Our research examines the evolutionary and ecological implications of animal behavior. Research projects are diverse, but tend to focus on how animals obtain and exchange information about their environments. As such, we study the behavior, cognition, learning, and ecology of animal communication, often focusing on birds.
I teach courses across the full Biology Department curriculum at Pacific University, including Introductory Biology, Animal Behavior, Animal Communication, Natural History of the Galapagos, and Advanced Research Methods.
Welcome to Chris Templeton's Lab!
Templeton, C.N., Zollinger, S.A., & Brumm, H. (2016). Traffic noise drowns out great tit alarm calls. Current Biology 26: R1173-R1174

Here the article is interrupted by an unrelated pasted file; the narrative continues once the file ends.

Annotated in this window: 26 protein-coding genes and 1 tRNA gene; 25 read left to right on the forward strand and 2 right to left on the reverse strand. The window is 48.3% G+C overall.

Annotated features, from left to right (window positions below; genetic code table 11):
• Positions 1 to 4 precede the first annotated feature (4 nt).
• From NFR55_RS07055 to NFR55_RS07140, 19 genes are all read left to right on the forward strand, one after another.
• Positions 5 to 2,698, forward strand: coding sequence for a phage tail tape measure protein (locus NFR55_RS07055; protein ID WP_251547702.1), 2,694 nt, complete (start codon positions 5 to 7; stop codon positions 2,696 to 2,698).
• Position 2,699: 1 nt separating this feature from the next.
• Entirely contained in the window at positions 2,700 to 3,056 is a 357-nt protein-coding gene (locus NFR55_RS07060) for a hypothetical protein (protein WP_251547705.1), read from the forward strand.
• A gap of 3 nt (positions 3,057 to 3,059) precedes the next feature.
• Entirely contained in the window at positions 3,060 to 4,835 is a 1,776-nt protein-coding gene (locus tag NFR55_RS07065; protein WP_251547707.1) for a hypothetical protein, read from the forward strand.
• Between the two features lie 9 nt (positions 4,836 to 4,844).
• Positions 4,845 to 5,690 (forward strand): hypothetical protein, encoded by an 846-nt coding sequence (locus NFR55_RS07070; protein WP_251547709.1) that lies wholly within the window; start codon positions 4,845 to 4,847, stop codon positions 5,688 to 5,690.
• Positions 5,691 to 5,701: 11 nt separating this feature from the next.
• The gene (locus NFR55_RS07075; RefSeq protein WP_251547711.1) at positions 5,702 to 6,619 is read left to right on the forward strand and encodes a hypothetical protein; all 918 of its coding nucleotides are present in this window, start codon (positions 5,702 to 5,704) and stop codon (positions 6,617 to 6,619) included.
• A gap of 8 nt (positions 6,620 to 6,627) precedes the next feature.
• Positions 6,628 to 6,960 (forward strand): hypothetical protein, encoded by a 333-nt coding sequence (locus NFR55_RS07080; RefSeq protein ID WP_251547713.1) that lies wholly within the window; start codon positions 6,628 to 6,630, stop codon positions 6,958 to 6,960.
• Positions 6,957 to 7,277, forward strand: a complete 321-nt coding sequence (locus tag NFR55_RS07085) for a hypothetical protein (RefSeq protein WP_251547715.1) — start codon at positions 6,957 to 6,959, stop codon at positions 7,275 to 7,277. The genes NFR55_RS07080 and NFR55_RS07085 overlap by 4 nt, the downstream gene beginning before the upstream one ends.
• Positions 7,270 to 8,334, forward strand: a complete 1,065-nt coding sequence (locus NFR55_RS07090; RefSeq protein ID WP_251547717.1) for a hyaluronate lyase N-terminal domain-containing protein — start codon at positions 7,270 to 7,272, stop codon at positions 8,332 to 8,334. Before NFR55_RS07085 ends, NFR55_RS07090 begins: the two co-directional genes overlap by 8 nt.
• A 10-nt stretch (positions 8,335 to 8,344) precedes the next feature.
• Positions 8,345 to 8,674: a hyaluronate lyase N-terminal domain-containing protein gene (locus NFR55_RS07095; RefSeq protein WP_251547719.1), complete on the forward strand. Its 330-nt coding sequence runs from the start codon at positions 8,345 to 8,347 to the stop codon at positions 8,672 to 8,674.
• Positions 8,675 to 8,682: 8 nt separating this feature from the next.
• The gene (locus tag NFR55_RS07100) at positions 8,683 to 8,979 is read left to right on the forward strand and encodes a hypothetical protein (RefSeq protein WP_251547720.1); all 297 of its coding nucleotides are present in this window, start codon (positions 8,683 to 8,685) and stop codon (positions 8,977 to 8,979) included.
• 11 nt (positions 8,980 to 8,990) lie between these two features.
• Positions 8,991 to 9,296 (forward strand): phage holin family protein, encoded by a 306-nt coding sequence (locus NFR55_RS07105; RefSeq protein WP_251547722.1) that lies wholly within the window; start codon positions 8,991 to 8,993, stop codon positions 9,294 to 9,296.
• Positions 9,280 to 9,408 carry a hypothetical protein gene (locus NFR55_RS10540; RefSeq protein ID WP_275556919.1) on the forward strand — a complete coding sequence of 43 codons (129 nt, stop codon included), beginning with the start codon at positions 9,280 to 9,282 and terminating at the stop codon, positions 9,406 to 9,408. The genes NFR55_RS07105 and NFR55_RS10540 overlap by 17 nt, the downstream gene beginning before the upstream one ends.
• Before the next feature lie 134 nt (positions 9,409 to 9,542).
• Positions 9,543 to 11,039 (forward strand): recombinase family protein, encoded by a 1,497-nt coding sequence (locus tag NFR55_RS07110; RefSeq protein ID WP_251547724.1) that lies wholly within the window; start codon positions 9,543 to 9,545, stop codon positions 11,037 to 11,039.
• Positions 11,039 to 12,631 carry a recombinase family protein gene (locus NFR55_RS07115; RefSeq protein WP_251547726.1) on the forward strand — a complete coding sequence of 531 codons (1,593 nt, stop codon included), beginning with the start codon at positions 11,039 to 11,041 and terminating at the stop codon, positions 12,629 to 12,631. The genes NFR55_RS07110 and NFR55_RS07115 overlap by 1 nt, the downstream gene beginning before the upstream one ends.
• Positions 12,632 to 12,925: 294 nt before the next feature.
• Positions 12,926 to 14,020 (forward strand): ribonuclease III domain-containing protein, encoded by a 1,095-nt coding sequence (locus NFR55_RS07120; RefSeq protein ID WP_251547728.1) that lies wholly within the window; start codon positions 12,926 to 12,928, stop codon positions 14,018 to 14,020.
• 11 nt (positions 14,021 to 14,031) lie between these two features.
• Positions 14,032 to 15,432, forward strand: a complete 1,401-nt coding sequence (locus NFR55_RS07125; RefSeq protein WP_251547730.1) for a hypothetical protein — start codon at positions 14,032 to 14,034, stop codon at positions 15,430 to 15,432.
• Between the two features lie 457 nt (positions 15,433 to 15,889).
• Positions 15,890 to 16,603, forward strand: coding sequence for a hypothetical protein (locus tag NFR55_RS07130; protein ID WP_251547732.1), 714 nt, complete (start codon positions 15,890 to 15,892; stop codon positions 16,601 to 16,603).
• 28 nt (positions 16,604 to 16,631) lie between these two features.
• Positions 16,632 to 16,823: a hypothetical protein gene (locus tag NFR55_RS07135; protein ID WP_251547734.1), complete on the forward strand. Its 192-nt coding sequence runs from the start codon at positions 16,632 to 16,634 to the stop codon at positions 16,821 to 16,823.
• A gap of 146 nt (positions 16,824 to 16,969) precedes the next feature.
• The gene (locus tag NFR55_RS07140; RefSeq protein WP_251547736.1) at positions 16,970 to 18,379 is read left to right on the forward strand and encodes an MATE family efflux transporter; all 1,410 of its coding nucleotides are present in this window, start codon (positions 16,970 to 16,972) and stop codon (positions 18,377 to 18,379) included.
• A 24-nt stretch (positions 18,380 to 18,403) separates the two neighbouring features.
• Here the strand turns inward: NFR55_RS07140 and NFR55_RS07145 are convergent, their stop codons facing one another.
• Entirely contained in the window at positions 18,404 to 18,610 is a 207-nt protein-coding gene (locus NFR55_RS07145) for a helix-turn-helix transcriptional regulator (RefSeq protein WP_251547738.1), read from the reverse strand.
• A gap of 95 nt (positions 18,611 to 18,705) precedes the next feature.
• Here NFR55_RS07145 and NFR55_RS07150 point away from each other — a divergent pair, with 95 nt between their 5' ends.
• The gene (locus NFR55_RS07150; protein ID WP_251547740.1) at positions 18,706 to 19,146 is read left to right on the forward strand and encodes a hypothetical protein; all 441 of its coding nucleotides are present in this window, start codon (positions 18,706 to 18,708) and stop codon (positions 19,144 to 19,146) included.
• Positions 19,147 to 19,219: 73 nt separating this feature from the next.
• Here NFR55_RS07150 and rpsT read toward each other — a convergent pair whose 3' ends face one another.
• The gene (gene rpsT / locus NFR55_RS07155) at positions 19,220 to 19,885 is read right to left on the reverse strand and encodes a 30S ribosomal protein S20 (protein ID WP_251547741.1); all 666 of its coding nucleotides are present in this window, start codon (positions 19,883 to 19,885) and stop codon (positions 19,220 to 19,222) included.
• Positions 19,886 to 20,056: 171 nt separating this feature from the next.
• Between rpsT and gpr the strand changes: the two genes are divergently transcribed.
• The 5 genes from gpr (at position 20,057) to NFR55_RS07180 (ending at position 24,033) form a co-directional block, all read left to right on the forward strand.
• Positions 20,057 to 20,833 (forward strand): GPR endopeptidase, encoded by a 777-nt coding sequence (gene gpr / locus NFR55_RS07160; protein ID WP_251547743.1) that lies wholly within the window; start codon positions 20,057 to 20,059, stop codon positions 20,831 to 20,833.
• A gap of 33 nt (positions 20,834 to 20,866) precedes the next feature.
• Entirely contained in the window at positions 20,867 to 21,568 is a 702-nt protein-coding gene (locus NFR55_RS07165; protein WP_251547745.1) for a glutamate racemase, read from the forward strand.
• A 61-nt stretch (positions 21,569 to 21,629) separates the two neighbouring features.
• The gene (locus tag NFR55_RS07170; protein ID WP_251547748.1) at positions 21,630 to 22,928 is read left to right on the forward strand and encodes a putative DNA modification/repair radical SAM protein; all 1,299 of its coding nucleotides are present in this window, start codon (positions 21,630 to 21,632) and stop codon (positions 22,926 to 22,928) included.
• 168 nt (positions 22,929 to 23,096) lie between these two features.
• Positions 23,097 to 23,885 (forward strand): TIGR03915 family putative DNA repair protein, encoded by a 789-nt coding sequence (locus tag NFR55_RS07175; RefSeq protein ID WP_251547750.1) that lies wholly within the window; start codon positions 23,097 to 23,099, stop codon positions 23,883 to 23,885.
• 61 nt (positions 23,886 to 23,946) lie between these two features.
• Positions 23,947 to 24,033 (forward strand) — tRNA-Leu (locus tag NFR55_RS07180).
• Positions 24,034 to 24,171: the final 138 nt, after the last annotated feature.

see Publications for a full list and links to pdfs
Templeton, C.N., Rios-Chelen, A.A., *Quiros-Guerrero, E., Mann, N.I., & Slater, P.J.B. (2013). Female happy wrens select songs to cooperate with their mates rather than confront intruders. Biology Letters 0120863.
Templeton, C.N. & Greene, E. (2007). Nuthatches eavesdrop on variations in heterospecific chickadee mobbing alarm calls. PNAS 104: 5479-5482
Templeton, C.N., Akçay, Ç., Campbell, S.E., & Beecher, M.D. (2010). Juvenile sparrows preferentially eavesdrop on song interactions. Proceedings of the Royal Society B 277: 447-453
Templeton, C.N., Greene, E. & Davis, K. (2005). Allometry of Alarm Calls: Black-capped chickadees encode information about predator size. Science 308: 1934-1937.